The volleyball band spirit
Dancing director, balloon hat maker and dedicated daughter 'kick a**!'
The Wahine Volleyball Team had just won the regional playoffs in December 2003 and Lily Kahumoku was running the circumference of the Stan Sheriff Arena brushing high fives with fans. When she came to the corner containing the Pep Band, she stopped, pumped both fists in the air and emphatically cheered the enthusiastic musicians who infuse the arena with energy.
"Lily is always like that." laughs Assistant Band Director Gwen Nakamura. "She says, 'You guys kick a**!'"
Members of Manoa’s marching band rotate through appearances at men’s and women’s basketball games, but the 30 or so who play at volleyball games are dedicated volunteers.
Which begs the question: What’s the deal with those hats?
For the past few years, Nakamura has appeared at volleyball games in fantastical balloon headgear that dwarfs her diminutive frame as she dances, plays the tambourine and cues the band.
Each hat is crafted in the arena before the game by Russell Hiranaga, a season ticket holder since 1995 who travels from Maui for nearly every game and has attended four "final four" tournaments. Rainbows, dogs, flowers, a watermelon, you name it and Hiranaga has made it.
He and his brother-in-law taught themselves balloon art to carry on the tradition started by some anonymous UH students. "They made balloon hats and gave them out to kids, but they stopped coming to games. I guess they graduated," Hiranaga says.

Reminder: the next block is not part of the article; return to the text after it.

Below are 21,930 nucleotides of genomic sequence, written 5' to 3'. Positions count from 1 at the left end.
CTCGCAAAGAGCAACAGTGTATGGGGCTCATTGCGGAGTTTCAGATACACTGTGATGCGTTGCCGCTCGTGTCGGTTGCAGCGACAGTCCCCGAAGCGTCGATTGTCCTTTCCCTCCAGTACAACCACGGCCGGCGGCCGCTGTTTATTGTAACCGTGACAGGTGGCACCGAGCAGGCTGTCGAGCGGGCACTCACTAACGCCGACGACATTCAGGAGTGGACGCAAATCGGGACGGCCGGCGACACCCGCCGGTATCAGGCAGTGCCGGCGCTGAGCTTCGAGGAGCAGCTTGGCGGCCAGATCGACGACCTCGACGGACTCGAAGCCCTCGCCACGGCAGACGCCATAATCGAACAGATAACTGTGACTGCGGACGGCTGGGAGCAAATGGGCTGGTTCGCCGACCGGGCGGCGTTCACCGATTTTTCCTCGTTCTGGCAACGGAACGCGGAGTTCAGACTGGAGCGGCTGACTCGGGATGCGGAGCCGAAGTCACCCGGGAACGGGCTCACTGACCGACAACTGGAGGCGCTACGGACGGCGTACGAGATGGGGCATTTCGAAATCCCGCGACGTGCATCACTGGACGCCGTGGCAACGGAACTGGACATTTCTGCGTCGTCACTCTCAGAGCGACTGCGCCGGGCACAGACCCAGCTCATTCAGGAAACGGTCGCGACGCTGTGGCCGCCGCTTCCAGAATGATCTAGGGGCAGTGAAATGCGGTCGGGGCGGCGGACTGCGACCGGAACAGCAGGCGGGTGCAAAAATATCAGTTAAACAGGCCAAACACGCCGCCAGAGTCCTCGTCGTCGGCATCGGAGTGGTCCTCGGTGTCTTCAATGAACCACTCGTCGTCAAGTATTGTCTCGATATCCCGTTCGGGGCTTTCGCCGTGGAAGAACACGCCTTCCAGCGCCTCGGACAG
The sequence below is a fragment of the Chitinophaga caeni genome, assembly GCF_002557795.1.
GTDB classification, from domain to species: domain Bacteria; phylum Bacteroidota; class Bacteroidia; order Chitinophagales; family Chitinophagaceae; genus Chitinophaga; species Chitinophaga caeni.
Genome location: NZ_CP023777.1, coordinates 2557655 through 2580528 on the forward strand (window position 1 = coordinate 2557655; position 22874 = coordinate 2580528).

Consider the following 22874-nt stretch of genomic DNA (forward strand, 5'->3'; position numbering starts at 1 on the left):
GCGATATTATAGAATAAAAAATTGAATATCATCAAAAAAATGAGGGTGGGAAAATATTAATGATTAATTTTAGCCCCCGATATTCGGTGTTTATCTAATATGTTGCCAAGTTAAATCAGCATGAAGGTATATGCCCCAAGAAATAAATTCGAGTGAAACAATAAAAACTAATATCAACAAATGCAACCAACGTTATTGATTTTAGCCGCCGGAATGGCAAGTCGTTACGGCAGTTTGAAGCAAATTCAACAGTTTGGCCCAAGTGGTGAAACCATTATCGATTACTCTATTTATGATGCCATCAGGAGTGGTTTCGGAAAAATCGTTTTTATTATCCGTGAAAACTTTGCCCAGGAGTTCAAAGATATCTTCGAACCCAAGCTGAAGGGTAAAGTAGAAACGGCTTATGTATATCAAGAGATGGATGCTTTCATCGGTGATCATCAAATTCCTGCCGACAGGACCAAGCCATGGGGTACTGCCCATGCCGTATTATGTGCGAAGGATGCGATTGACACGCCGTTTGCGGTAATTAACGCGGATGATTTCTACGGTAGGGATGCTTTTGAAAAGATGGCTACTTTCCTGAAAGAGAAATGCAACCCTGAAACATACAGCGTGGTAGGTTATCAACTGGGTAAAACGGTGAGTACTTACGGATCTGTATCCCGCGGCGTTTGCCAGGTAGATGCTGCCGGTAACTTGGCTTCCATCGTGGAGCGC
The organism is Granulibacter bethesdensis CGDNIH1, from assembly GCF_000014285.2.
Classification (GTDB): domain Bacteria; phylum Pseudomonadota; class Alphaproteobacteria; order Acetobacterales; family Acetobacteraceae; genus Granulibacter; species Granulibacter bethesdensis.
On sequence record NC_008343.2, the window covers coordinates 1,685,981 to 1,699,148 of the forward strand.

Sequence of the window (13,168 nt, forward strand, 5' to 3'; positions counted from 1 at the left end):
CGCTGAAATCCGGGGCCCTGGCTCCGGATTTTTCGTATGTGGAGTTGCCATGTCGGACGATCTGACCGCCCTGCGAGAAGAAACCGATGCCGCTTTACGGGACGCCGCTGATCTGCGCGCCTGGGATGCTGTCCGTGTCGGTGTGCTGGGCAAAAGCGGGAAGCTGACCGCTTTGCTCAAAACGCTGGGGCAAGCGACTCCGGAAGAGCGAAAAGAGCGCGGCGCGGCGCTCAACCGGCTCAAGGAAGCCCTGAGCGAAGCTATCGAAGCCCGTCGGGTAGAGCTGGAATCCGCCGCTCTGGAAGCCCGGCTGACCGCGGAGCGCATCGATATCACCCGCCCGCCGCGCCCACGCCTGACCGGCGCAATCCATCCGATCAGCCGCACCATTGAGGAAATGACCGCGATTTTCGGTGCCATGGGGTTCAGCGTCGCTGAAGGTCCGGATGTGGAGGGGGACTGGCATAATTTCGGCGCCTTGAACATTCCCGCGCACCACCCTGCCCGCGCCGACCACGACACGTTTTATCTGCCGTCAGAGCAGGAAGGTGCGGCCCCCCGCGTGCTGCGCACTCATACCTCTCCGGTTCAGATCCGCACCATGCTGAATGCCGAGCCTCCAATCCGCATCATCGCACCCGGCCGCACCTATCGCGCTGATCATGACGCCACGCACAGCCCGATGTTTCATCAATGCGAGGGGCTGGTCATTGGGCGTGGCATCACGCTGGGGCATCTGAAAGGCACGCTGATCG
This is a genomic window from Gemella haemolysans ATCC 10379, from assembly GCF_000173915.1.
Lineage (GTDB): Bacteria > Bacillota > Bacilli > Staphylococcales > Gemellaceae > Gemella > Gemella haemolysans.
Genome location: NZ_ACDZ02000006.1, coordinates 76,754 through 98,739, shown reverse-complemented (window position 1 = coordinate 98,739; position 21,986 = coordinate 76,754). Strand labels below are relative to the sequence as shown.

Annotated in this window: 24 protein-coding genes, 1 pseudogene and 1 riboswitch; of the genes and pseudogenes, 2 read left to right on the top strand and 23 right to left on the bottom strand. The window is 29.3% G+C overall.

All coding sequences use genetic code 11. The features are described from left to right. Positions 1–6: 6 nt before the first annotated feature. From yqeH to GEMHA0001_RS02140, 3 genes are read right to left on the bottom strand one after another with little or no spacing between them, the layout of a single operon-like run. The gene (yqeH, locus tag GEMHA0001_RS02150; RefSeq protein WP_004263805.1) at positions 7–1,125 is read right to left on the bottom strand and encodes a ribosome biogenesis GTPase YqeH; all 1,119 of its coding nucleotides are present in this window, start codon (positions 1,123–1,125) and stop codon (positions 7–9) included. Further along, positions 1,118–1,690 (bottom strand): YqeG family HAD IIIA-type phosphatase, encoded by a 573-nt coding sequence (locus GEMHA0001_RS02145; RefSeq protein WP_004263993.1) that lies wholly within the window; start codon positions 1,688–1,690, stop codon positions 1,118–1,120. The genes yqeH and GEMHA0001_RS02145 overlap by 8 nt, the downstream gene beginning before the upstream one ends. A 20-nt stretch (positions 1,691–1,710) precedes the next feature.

Such spirit is hereditary. A fledgling intermediate school flutist when she first accompanied her dad to the games, Angela Hiranaga found herself watching the band. She learned to play sax in part so she could be part of the volleyball band. By her junior year at Maui High School, encouraged by Band Director Kerry Wasano (BA ’96, MEd ’98 Manoa), she was determined to attend UH Manoa.
"I play at the games every chance I get. I’ve been waiting a long time to play in that band, and I enjoy every minute of it," she says. Even one-time adolescent angst about her father’s conspicuous balloon blowing has given way to admiration. "It’s super cool. I wouldn’t trade it for anything," she says.
And the fate of the hats?
Nakamura gives them to a youngster in the crowd at the conclusion of each game. Well, all except the elaborate Christmas tree complete with ornaments that she took home as a prop for her holiday picture.